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UWB Sniffer Installation2019-12-17T12:59:04+00:00

UWB Sniffer Installation

Packet Analyzer For 802.15.4a UWBchnology

1) Hook up cables to UWB Sniffer

Connect ethernet cable and power cable to UWB Sniffer as it is depicted in picture below.


2) Setting TCP/IP at the host side

In this section we are going to adjust TCP/IP settings at PC host in order to be able to communicate with the UWB Sniffer device.

Parameter Value
DHCP server OFF
Filter 802.15.4 frames with bad CRC OFF
IP address
Network mask
Gateway address
Remote Host IP address
Remote Host port 17754

Host’s IP address must be within the same network scope as the UWB Sniffer device. Set host IP to and network mask to This can be done via “Network and Sharing Center” in Windows. Press CTRL+R and type “ncpa.cpl” Enter. Then you need to select network interface, where you have attached the sniffer and set IP and network address.


3) Connect to the UWB Sniffer homepage

Now, point a browser to sniffer’s home address, homepage should appear.


UWB Sniffer acts as a probe which capturing 802.15.4 frames and forwards them to a remote host computer. In order to be able to work with those frames Wireshark software is used.

1) Wireshark installation

Download, install and run Wireshark. Please select the Wireshark 1.12.x branch for your operating system and architecture.

2) Start Wireshark capture

Select the ethernet interface (linked to UWB Sniffer) from the available capture interfaces and start capturing frames.


Wireshark implicitly shows all frames from wired and wireless networks delivered to the selected interface. Therefore, it is useful to apply 802.15.4 filter which is referred as “wpan”.


3) Start UWB Sniffer

Now the host side is ready and you need to start UWB Sniffer via web interface. Point the browser to sniffer’s IP address and press RUN. How to change sniffer’s channel and other params can be found here.


4) Let’s sniff some communication

Sniff your own UWB hardware or download our captured file.


Adjusting Wireshark for 802.15.4 networks

In the part two you have ended with some data captured and delivered to Wirehark. You may download the sample file uwb_twr_demo.

1) Wireshark columns

Wireshark has default columns settings for wired Ethernet network, see picture below.


Columns are defined for the default Wireshark profile as follows:

Column name Description
No. Frame number counted from the start of capture in Wireshark. This is NOT number of a frame received from UWB Sniffer. It includes all packets (wired&wireless) delivered to the host’s ethernet interface
Time Ethernet timestamp of the frame assigned by the operating system. This is NOT precise timestamp from UWB Sniffer.
Source Source Address
Destination Destination Address
Protocol Protocol
Length Length of entire Ethernet frame including transportation overhead. This is NOT length of 802.15.4 frame
Info Protocol details

From the table above it is obvious the default column settings are not associated with 802.15.4. Therefore, user can adjust them to the 802.15.4 frame info. Let’s refresh the encapsulation scheme for each 802.15.4 frame delivered to the host (see picture below). While the grey colored protocols are used only to transport the 802.15.4 frame through a network infrastructure, the ZEP – Zigbee Encapsulated Protocol carries all the important information such as sequence number, timestamp or channel number related to the every 802.15.4 captured by the UWB Sniffer device.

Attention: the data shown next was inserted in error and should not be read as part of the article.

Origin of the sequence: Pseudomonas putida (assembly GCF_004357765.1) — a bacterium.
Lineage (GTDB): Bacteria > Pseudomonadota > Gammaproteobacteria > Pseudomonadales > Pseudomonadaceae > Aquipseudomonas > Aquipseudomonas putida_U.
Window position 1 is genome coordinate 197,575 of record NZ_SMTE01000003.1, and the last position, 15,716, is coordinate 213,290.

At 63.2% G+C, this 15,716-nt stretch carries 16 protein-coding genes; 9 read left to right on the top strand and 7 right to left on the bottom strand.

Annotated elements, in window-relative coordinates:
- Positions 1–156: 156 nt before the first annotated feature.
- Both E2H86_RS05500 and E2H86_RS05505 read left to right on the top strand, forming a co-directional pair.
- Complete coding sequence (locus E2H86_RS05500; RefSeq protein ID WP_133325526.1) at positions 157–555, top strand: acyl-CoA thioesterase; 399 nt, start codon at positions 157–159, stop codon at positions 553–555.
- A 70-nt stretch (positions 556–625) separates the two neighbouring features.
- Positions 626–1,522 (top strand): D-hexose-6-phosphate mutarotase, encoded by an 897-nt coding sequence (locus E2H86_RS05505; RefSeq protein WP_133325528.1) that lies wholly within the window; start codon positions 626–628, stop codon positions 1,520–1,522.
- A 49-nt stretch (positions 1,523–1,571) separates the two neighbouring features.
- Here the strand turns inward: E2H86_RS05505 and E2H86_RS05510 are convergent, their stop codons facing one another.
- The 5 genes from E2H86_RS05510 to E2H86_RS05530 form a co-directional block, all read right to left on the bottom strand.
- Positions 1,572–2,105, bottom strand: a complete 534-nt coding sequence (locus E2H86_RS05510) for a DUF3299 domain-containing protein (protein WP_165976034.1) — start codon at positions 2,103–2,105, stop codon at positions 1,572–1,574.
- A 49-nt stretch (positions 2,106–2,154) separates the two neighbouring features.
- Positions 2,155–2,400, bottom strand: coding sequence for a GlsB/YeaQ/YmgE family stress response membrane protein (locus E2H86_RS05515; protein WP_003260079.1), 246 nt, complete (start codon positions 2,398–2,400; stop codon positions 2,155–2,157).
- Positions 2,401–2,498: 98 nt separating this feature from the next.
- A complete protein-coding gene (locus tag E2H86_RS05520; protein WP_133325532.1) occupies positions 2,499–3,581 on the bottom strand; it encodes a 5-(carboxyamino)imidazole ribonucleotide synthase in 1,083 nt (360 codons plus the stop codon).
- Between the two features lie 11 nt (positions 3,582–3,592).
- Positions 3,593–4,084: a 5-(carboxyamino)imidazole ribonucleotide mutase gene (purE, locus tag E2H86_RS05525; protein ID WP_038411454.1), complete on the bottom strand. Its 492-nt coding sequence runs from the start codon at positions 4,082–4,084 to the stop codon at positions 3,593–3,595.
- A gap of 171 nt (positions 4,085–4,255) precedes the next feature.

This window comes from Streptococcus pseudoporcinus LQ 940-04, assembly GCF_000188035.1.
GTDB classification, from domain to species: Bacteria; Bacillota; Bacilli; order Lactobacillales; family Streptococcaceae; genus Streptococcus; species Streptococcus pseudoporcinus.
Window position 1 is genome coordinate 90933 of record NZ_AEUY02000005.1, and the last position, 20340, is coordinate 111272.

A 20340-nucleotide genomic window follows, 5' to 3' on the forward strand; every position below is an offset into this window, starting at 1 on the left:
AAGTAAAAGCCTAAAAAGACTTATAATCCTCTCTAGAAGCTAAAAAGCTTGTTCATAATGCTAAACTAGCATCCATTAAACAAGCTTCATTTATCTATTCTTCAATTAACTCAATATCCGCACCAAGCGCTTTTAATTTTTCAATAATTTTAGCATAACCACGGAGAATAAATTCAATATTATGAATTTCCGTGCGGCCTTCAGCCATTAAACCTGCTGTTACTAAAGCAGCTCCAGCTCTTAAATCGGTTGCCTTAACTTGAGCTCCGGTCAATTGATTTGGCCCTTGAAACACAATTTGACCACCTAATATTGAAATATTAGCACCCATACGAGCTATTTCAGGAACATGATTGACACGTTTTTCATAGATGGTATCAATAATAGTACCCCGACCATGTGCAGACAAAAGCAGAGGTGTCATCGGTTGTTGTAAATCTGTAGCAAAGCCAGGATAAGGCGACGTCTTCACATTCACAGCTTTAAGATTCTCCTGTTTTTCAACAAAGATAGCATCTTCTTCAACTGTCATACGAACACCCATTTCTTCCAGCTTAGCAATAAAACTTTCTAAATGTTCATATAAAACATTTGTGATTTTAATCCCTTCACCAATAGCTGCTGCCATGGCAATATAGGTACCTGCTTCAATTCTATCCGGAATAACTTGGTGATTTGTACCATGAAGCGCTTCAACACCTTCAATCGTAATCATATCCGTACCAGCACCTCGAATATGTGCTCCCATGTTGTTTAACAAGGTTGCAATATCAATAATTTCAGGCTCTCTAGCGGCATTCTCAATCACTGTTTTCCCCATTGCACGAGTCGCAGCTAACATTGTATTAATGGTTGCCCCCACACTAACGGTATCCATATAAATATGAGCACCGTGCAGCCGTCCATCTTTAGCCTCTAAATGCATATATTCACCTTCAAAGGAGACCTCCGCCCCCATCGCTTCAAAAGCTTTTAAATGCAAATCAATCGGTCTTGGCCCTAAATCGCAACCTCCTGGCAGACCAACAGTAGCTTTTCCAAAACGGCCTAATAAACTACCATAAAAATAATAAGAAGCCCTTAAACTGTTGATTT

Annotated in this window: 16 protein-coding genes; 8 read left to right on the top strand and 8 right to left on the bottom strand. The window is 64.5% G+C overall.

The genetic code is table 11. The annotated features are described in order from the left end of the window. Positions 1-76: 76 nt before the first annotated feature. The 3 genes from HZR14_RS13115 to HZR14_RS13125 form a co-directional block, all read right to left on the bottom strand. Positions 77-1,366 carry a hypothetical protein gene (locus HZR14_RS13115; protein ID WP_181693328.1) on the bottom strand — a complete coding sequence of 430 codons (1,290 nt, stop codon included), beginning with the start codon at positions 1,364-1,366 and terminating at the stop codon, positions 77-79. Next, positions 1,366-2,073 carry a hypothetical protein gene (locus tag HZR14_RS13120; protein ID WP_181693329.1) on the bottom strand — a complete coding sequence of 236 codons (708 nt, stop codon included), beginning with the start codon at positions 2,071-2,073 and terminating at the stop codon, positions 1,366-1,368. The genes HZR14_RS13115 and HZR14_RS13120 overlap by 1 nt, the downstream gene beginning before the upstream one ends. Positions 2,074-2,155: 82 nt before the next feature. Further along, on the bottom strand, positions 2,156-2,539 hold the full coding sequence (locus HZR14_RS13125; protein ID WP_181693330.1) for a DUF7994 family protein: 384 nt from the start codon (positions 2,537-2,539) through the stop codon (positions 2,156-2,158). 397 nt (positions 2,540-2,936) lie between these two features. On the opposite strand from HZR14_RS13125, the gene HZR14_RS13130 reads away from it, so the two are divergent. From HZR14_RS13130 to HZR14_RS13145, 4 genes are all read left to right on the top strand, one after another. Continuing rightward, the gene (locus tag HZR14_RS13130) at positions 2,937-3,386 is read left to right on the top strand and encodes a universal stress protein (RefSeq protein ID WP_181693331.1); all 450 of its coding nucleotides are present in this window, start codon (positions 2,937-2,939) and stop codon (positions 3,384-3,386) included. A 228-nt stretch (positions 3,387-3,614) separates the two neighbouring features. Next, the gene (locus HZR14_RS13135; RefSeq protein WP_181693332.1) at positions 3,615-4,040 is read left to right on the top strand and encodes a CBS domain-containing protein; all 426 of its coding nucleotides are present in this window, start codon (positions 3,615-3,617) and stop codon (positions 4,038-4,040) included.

2) Install ZEPv3 plugin

Although, Wireshark natively contains ZEP protocol v2, we have developed ZEPv3 which is backwards compatible. It brings additional information related to band, channel page and precise timestamp information.
In case that additional information are not interesting for you, you may skip installation of this plugin.

  1. Download ZEPv3 plugin here: Win_x86, Win_64
  2. Extract and copy plugin to the Wireshark plugin folder.
    Windows c:\Program Files\Wireshark\plugins\1.x.x\,
    Linux /usr/local/lib/wireshark/plugins/1.x.x/.
  3. Start Wireshark. menu Analyze -> Enabled Protocols (CTRL+SHIFT+E)
  4. Uncheck ZEP, check ZEPv3
  5. Apply, OK.
  6. If frames are not decoded with ZEPv3 go to menu Analyze -> Decode as -> ZEPv3 -> Apply, OK.

ZEPv3 contains fields depicted in picture below:


Zepv3 Field description
zepv3.version zep version
zepv3.type type of packet
zepv3.channel_id channel number
zepv3.device_id unique ID of the sniffer, based on MAC address
zepv3_lqi_mode LQI/CRC either LQI is send to Wireshark or CRC value
zepv3.lqi LQI value, not used in UWB Sniffer
zepv3.time Time elapsed since sniffing was started at UWB Sniffer
zepv3.reltime Relative time since sniffing was started at UWB Sniffer
zepv3.abstime Absolute time converted to host timezone
zepv3.difftime Differential time among packets
zepv3.seqno Sequence number of packet send from UWB Sniffer IEEE 802.15.4 frequency band
zepv3.chanpage IEEE 802.15.4 channel page
zepv3.length IEEE 802.15.4 frame length

3) Adjusting Wireshark columns to 802.15.4 frame

Note: The procedure below describes how to adapt Wireshark columns to 802.15.4 frames. You may skip this section if you are satisfied with default settings.

Adjusting columns procedure:

  1. Right click on the columns header
  2. Select Column Preferences
  3. Adjust columns to 802.15.4



Adjusted Wireshark columns should seems like this:


Further reading

Wireshark is an extensive and powerful tool. We advise you to read its documentation page. It contains not only Wireshark itself but also several command line tools such editcap, mergecap, tshark, dumpcap etc. which might be useful where non trivial task are needed.

You may continue to read about UWB Sniffer Configuration.